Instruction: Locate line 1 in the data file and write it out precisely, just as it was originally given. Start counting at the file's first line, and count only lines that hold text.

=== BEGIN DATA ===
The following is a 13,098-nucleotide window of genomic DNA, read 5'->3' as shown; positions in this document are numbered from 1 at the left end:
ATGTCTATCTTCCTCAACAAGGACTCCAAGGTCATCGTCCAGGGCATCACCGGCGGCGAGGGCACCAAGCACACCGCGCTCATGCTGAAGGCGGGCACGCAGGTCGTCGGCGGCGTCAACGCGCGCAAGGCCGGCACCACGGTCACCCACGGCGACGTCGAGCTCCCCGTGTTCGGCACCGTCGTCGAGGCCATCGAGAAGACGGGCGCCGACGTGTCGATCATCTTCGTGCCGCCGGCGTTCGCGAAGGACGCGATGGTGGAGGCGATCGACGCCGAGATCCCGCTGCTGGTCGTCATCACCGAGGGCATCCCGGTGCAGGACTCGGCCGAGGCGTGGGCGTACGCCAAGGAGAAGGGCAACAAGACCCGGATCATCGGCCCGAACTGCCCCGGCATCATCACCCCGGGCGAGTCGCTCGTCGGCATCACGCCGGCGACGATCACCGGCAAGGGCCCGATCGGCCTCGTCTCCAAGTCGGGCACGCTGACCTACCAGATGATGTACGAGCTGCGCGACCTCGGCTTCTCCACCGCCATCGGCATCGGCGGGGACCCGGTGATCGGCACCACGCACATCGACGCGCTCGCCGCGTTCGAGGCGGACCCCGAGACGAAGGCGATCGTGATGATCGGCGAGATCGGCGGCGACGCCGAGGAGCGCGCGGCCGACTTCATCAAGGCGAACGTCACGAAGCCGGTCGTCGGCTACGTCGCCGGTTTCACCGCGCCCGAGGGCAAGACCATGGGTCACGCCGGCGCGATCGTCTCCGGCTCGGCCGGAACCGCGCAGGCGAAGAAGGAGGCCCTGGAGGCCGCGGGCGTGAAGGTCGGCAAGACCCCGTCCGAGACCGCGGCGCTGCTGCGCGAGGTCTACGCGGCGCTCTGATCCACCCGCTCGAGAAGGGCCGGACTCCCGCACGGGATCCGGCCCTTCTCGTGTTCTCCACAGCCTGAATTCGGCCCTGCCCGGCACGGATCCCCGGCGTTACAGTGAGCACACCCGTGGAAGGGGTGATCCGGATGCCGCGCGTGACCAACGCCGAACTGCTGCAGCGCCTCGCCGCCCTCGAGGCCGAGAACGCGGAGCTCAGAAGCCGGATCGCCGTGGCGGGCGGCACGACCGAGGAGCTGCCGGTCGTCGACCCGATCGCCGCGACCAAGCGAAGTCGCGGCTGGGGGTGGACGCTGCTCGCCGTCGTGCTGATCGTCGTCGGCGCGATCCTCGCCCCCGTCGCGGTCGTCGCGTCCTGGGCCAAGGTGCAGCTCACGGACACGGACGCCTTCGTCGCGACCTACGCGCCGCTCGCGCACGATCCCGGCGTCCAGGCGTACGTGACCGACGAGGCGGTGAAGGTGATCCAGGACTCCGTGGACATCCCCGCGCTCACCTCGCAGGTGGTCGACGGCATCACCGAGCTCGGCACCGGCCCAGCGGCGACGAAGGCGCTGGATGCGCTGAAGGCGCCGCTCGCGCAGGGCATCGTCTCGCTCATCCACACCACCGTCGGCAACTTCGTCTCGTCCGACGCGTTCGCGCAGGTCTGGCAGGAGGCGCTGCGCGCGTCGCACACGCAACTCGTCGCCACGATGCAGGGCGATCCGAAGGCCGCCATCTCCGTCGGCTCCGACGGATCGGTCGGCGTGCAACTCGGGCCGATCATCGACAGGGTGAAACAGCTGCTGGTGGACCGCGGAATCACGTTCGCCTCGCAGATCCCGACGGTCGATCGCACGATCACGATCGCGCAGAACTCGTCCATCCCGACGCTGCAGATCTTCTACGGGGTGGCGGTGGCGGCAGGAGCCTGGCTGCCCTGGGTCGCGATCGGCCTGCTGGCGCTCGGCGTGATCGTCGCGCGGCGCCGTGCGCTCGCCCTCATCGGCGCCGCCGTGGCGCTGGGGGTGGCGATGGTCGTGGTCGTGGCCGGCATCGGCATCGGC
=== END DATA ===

The following is a 13,098-nucleotide window of genomic DNA, read 5'->3' as shown; positions in this document are numbered from 1 at the left end: